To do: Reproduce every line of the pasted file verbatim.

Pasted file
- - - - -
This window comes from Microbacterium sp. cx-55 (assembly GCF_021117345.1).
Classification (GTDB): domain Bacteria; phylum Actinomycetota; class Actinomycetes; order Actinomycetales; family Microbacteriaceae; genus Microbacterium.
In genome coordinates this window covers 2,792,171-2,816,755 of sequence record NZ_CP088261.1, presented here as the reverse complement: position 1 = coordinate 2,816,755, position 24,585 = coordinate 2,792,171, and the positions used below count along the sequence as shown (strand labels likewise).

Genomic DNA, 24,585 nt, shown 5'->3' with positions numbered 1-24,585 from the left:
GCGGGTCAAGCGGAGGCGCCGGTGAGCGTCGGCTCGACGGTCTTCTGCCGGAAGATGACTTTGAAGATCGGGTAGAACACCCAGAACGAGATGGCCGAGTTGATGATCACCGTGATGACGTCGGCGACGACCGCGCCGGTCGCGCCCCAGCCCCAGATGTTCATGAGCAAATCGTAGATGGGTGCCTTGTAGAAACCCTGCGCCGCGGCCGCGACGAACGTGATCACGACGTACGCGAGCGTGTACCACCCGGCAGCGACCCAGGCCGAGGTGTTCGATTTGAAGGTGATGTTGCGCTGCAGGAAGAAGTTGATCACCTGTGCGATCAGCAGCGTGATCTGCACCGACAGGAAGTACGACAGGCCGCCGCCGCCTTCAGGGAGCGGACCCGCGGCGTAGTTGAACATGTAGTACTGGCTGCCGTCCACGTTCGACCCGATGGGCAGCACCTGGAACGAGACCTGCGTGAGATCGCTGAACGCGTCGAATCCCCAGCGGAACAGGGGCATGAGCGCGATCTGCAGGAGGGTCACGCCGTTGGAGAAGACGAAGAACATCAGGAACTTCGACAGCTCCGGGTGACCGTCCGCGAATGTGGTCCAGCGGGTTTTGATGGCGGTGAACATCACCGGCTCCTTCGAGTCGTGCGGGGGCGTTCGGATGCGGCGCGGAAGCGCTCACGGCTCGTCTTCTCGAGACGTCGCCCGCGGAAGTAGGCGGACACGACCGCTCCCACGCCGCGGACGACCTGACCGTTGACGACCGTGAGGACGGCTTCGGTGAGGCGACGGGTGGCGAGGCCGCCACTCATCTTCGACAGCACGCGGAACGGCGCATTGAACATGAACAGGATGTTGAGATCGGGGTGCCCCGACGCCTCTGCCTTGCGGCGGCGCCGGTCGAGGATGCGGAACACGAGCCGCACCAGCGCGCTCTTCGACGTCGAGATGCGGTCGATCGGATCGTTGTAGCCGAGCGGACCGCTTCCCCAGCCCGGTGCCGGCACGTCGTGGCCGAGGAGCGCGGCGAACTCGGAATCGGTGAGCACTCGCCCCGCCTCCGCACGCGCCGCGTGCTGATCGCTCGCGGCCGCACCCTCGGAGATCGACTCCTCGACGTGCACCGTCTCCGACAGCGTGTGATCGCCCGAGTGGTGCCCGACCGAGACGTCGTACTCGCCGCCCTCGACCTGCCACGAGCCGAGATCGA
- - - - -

This window comes from Microbacterium sp. cx-55 (assembly GCF_021117345.1).
Classification (GTDB): domain Bacteria; phylum Actinomycetota; class Actinomycetes; order Actinomycetales; family Microbacteriaceae; genus Microbacterium.
In genome coordinates this window covers 2,792,171-2,816,755 of sequence record NZ_CP088261.1, presented here as the reverse complement: position 1 = coordinate 2,816,755, position 24,585 = coordinate 2,792,171, and the positions used below count along the sequence as shown (strand labels likewise).

Genomic DNA, 24,585 nt, shown 5'->3' with positions numbered 1-24,585 from the left:
GCGGGTCAAGCGGAGGCGCCGGTGAGCGTCGGCTCGACGGTCTTCTGCCGGAAGATGACTTTGAAGATCGGGTAGAACACCCAGAACGAGATGGCCGAGTTGATGATCACCGTGATGACGTCGGCGACGACCGCGCCGGTCGCGCCCCAGCCCCAGATGTTCATGAGCAAATCGTAGATGGGTGCCTTGTAGAAACCCTGCGCCGCGGCCGCGACGAACGTGATCACGACGTACGCGAGCGTGTACCACCCGGCAGCGACCCAGGCCGAGGTGTTCGATTTGAAGGTGATGTTGCGCTGCAGGAAGAAGTTGATCACCTGTGCGATCAGCAGCGTGATCTGCACCGACAGGAAGTACGACAGGCCGCCGCCGCCTTCAGGGAGCGGACCCGCGGCGTAGTTGAACATGTAGTACTGGCTGCCGTCCACGTTCGACCCGATGGGCAGCACCTGGAACGAGACCTGCGTGAGATCGCTGAACGCGTCGAATCCCCAGCGGAACAGGGGCATGAGCGCGATCTGCAGGAGGGTCACGCCGTTGGAGAAGACGAAGAACATCAGGAACTTCGACAGCTCCGGGTGACCGTCCGCGAATGTGGTCCAGCGGGTTTTGATGGCGGTGAACATCACCGGCTCCTTCGAGTCGTGCGGGGGCGTTCGGATGCGGCGCGGAAGCGCTCACGGCTCGTCTTCTCGAGACGTCGCCCGCGGAAGTAGGCGGACACGACCGCTCCCACGCCGCGGACGACCTGACCGTTGACGACCGTGAGGACGGCTTCGGTGAGGCGACGGGTGGCGAGGCCGCCACTCATCTTCGACAGCACGCGGAACGGCGCATTGAACATGAACAGGATGTTGAGATCGGGGTGCCCCGACGCCTCTGCCTTGCGGCGGCGCCGGTCGAGGATGCGGAACACGAGCCGCACCAGCGCGCTCTTCGACGTCGAGATGCGGTCGATCGGATCGTTGTAGCCGAGCGGACCGCTTCCCCAGCCCGGTGCCGGCACGTCGTGGCCGAGGAGCGCGGCGAACTCGGAATCGGTGAGCACTCGCCCCGCCTCCGCACGCGCCGCGTGCTGATCGCTCGCGGCCGCACCCTCGGAGATCGACTCCTCGACGTGCACCGTCTCCGACAGCGTGTGATCGCCCGAGTGGTGCCCGACCGAGACGTCGTACTCGCCGCCCTCGACCTGCCACGAGCCGAGATCGA